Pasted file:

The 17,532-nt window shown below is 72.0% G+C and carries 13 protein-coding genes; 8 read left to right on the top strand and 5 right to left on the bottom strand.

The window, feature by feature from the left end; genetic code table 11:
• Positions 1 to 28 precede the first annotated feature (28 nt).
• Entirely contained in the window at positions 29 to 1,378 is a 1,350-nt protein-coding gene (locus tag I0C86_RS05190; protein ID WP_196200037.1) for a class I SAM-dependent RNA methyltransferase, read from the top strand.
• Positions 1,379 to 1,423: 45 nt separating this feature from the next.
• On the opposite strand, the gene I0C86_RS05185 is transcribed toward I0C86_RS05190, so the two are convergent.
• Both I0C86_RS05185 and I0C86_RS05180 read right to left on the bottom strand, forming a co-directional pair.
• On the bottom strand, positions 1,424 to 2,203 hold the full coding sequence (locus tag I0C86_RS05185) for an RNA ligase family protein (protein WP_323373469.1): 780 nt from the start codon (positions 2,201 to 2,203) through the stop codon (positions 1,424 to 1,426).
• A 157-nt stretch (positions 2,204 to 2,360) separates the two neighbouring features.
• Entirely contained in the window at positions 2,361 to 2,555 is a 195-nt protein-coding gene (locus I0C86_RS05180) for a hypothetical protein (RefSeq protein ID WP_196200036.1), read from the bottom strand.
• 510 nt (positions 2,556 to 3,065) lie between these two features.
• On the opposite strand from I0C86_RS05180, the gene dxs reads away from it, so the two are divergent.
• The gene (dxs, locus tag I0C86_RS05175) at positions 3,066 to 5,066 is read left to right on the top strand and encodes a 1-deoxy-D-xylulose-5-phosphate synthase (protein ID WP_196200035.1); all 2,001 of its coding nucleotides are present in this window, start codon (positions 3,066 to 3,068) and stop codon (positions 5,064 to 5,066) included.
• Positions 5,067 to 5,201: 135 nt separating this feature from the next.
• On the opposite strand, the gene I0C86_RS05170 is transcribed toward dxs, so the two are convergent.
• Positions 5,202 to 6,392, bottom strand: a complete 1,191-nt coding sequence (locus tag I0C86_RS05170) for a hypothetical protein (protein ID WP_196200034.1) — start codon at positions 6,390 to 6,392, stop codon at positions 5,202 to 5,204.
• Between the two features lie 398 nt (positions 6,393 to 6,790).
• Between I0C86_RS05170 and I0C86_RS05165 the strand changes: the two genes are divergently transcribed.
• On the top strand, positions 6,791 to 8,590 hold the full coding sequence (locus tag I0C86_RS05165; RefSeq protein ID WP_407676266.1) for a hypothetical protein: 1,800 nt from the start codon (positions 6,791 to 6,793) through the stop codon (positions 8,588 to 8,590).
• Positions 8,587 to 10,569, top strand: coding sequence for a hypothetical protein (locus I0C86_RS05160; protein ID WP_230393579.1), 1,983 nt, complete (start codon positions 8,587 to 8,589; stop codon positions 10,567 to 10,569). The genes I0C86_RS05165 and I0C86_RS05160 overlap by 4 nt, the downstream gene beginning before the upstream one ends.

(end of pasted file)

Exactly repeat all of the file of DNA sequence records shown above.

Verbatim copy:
The 17,532-nt window shown below is 72.0% G+C and carries 13 protein-coding genes; 8 read left to right on the top strand and 5 right to left on the bottom strand.

The window, feature by feature from the left end; genetic code table 11:
• Positions 1 to 28 precede the first annotated feature (28 nt).
• Entirely contained in the window at positions 29 to 1,378 is a 1,350-nt protein-coding gene (locus tag I0C86_RS05190; protein ID WP_196200037.1) for a class I SAM-dependent RNA methyltransferase, read from the top strand.
• Positions 1,379 to 1,423: 45 nt separating this feature from the next.
• On the opposite strand, the gene I0C86_RS05185 is transcribed toward I0C86_RS05190, so the two are convergent.
• Both I0C86_RS05185 and I0C86_RS05180 read right to left on the bottom strand, forming a co-directional pair.
• On the bottom strand, positions 1,424 to 2,203 hold the full coding sequence (locus tag I0C86_RS05185) for an RNA ligase family protein (protein WP_323373469.1): 780 nt from the start codon (positions 2,201 to 2,203) through the stop codon (positions 1,424 to 1,426).
• A 157-nt stretch (positions 2,204 to 2,360) separates the two neighbouring features.
• Entirely contained in the window at positions 2,361 to 2,555 is a 195-nt protein-coding gene (locus I0C86_RS05180) for a hypothetical protein (RefSeq protein ID WP_196200036.1), read from the bottom strand.
• 510 nt (positions 2,556 to 3,065) lie between these two features.
• On the opposite strand from I0C86_RS05180, the gene dxs reads away from it, so the two are divergent.
• The gene (dxs, locus tag I0C86_RS05175) at positions 3,066 to 5,066 is read left to right on the top strand and encodes a 1-deoxy-D-xylulose-5-phosphate synthase (protein ID WP_196200035.1); all 2,001 of its coding nucleotides are present in this window, start codon (positions 3,066 to 3,068) and stop codon (positions 5,064 to 5,066) included.
• Positions 5,067 to 5,201: 135 nt separating this feature from the next.
• On the opposite strand, the gene I0C86_RS05170 is transcribed toward dxs, so the two are convergent.
• Positions 5,202 to 6,392, bottom strand: a complete 1,191-nt coding sequence (locus tag I0C86_RS05170) for a hypothetical protein (protein ID WP_196200034.1) — start codon at positions 6,390 to 6,392, stop codon at positions 5,202 to 5,204.
• Between the two features lie 398 nt (positions 6,393 to 6,790).
• Between I0C86_RS05170 and I0C86_RS05165 the strand changes: the two genes are divergently transcribed.
• On the top strand, positions 6,791 to 8,590 hold the full coding sequence (locus tag I0C86_RS05165; RefSeq protein ID WP_407676266.1) for a hypothetical protein: 1,800 nt from the start codon (positions 6,791 to 6,793) through the stop codon (positions 8,588 to 8,590).
• Positions 8,587 to 10,569, top strand: coding sequence for a hypothetical protein (locus I0C86_RS05160; protein ID WP_230393579.1), 1,983 nt, complete (start codon positions 8,587 to 8,589; stop codon positions 10,567 to 10,569). The genes I0C86_RS05165 and I0C86_RS05160 overlap by 4 nt, the downstream gene beginning before the upstream one ends.